Flavour of the Feast

There is a feast round the year in Goa. A feast day is generally the birthday of a Catholic saint and with hundreds of churches and chapels dedicated to different patron saints, there are a couple of feasts virtually every month. And believe you me that it is a must visit - your Goan experience is truly incomplete without one.

A feast is like a village fair. A street market pops up selling snacks, toys, traditional crafts, tools, local CDs, clothes, furniture etc. The church, or it may even be a roadside cross, is decorated, often with colourful streamers and coconut fronds. People sell you candles and flowers, the altar is glittering with lights and flowers, people are dressed in “festive” clothes, which are rather bright and shiny. Aka, you are in the delightful company. “Wish you a Happy Feast” and you should line up like the rest and make the offering.

Start by getting yourself a paper cone of roasted peanuts or gram. That stall is a must in every feast. You can also try the local sweetmeats in an adjoining stall. Then, munching along your snack, proceed to the toy vendors. Get yourself an LED hairband or a mask or a bubble blower. After this you can go to the tools stall and get yourself a traditional coconut cleaver as a souvenir and or a lampshade made of shells. But for the nice stuff you have to hunt a bit.

Music is always part of the celebrations. There is the melancholy singing of the hymns with weeping violins. Sometimes there is a popular song contest, even a fancy dress competition, a session of Tambola perhaps, followed by a 'TIATR' a Konkani play.

While some of this is common to all feasts, there are many special ones. The feast of San Joao involves jumping in the wells and drinking lots of Feni while wearing 'copels' or decorative crowns of flowers and petals on the head. On the feast of San Pedro floating processions are taken out on the rivers. On the feast of Three Kings a procession is taken out re-enacting the scene from the mythology. So look up the calendar when visiting Goa and never miss the occasion. They are too fantastic to miss.

Goa also has a new genre of feasts, festivals rather, created and curated by local people, to celebrate various aspects of local Goan tradition. There is the Konkan fruit festival during the summer season where varieties of fruit and berries are displayed. The mango stall is always the biggest attraction. There is a plants festival where seeds and saplings are displayed and sold. There is the local artisans festival where one can get craft items and local pickles.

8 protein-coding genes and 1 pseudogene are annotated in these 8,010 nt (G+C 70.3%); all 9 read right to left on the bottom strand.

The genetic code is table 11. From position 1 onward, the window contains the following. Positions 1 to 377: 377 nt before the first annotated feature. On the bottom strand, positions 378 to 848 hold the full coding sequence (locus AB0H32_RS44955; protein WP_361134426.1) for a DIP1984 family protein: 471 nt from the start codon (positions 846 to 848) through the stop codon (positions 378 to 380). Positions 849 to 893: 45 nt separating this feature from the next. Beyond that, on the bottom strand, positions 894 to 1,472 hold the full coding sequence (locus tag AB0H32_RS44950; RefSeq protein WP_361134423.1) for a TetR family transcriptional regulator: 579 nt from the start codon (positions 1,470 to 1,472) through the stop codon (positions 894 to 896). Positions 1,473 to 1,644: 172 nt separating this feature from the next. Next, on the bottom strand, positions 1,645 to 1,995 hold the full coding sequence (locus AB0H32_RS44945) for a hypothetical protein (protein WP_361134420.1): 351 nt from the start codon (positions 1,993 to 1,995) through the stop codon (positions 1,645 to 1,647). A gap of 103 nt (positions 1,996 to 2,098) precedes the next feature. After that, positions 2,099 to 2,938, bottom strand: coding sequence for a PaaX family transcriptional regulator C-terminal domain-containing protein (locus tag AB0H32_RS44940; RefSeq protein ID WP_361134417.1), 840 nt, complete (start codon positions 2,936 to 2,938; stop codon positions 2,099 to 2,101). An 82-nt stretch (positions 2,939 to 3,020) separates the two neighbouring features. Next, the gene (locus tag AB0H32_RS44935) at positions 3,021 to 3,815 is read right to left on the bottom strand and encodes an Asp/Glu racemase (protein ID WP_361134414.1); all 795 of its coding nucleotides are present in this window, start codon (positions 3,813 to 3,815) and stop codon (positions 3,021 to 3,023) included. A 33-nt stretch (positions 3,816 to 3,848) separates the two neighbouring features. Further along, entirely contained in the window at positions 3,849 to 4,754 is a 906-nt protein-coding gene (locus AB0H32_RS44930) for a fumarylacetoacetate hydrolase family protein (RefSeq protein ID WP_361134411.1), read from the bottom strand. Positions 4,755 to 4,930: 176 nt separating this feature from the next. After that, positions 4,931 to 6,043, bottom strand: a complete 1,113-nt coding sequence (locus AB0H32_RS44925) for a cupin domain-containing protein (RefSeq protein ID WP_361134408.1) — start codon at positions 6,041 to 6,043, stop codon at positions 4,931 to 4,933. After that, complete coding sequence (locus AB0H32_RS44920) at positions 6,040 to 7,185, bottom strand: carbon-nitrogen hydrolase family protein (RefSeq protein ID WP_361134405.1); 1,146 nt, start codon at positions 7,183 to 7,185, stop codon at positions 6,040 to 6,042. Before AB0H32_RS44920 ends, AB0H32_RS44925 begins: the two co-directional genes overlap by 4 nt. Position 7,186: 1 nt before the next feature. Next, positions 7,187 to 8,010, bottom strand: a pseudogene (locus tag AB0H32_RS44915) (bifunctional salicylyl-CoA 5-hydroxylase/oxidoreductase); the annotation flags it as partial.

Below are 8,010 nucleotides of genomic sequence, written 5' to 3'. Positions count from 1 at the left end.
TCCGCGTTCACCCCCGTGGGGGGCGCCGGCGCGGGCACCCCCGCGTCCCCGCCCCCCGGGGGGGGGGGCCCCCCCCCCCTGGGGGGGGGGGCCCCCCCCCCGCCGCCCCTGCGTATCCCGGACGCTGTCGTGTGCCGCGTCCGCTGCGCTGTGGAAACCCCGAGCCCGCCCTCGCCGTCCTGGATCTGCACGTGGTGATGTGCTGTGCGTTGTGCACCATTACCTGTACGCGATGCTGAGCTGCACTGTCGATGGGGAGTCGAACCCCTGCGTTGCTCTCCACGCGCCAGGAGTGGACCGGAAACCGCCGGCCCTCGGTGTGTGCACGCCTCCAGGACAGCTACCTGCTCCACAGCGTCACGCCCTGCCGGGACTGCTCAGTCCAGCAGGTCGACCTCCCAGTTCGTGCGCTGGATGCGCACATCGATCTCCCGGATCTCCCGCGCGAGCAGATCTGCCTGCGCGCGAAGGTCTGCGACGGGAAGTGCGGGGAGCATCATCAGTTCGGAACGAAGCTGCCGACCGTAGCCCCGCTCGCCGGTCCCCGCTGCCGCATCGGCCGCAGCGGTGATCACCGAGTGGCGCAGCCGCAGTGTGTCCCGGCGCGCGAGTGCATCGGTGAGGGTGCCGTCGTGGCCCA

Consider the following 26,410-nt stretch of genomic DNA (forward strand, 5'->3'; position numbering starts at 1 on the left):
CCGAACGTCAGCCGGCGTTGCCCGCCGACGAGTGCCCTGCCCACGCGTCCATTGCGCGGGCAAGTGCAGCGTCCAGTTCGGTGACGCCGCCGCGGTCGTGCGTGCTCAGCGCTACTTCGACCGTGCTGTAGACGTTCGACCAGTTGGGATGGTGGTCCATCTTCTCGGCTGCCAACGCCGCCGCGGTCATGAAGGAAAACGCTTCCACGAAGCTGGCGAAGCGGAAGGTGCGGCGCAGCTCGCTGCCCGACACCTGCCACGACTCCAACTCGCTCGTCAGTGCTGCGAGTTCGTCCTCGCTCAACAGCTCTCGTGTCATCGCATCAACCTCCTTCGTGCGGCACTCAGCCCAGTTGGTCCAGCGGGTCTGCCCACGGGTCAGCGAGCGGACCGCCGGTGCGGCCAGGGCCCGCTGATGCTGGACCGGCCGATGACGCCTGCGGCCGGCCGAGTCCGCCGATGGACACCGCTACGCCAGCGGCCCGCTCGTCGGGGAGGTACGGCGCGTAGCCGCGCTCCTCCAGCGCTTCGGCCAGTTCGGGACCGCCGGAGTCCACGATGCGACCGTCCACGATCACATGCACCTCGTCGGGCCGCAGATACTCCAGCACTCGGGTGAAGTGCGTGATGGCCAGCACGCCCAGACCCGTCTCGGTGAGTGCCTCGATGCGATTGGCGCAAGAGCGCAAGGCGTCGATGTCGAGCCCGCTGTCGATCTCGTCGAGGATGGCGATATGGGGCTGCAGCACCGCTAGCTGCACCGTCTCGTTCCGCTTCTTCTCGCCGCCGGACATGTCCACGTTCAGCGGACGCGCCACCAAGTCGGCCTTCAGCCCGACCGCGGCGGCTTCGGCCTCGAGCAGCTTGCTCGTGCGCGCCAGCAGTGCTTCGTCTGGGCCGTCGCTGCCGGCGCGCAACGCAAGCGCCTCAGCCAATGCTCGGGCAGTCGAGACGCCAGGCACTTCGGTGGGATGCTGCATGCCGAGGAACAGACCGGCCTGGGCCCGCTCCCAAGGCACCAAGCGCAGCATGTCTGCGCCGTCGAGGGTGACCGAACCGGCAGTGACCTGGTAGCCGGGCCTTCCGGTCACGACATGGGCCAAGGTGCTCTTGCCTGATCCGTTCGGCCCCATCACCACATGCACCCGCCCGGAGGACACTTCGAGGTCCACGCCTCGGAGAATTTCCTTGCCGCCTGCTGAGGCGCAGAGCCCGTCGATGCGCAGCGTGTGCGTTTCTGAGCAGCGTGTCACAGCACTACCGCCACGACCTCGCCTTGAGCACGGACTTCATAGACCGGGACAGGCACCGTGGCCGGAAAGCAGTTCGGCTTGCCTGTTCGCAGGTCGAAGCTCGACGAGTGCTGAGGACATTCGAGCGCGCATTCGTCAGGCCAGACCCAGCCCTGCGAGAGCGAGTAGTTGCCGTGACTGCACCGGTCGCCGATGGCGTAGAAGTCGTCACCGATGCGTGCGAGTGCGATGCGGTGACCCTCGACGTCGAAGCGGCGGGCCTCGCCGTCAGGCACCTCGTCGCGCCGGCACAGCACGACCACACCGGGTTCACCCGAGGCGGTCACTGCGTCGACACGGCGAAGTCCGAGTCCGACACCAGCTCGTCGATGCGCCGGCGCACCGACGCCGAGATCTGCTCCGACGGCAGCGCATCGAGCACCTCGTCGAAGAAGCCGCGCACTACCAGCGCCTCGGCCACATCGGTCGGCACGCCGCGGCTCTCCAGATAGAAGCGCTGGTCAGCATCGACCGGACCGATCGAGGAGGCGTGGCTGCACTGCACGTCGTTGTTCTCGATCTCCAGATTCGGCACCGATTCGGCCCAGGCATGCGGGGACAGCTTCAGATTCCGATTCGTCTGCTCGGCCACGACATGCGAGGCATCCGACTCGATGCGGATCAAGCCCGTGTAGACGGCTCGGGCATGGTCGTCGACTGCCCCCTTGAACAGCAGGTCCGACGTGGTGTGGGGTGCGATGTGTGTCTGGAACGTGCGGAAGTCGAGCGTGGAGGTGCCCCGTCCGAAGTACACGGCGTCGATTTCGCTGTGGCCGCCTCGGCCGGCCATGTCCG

And then there is Marius Fernandes, the 'festival man' of Goa, who has created festivals celebrating local food music and culture, like the 'Ghumtanchem Fest' celebrating the ‘Ghumat’ – the traditional Goan percussion instrument, or the 'Poderanchem Fest' celebrating the 'Poder' or the baker and the tradition of baking in Goa. These festivals, as the 'festival man' proudly proclaims, have no sponsors, so prizes, no chief guests. All the arrangements are a community affair – the food, the music, the performances, the decorations, the arrangements, all done by people of the village. These festivals are round the year, so do include them as a part of your itinerary during your next visit.

At Aashyana we encourage a culturally sensitive kind of tourism. We encourage you to discover the local way of life and indigenous traditions. You are sure to takeaway flavors that are delightful and enriching and your Goa experience will be all the more wonderful!

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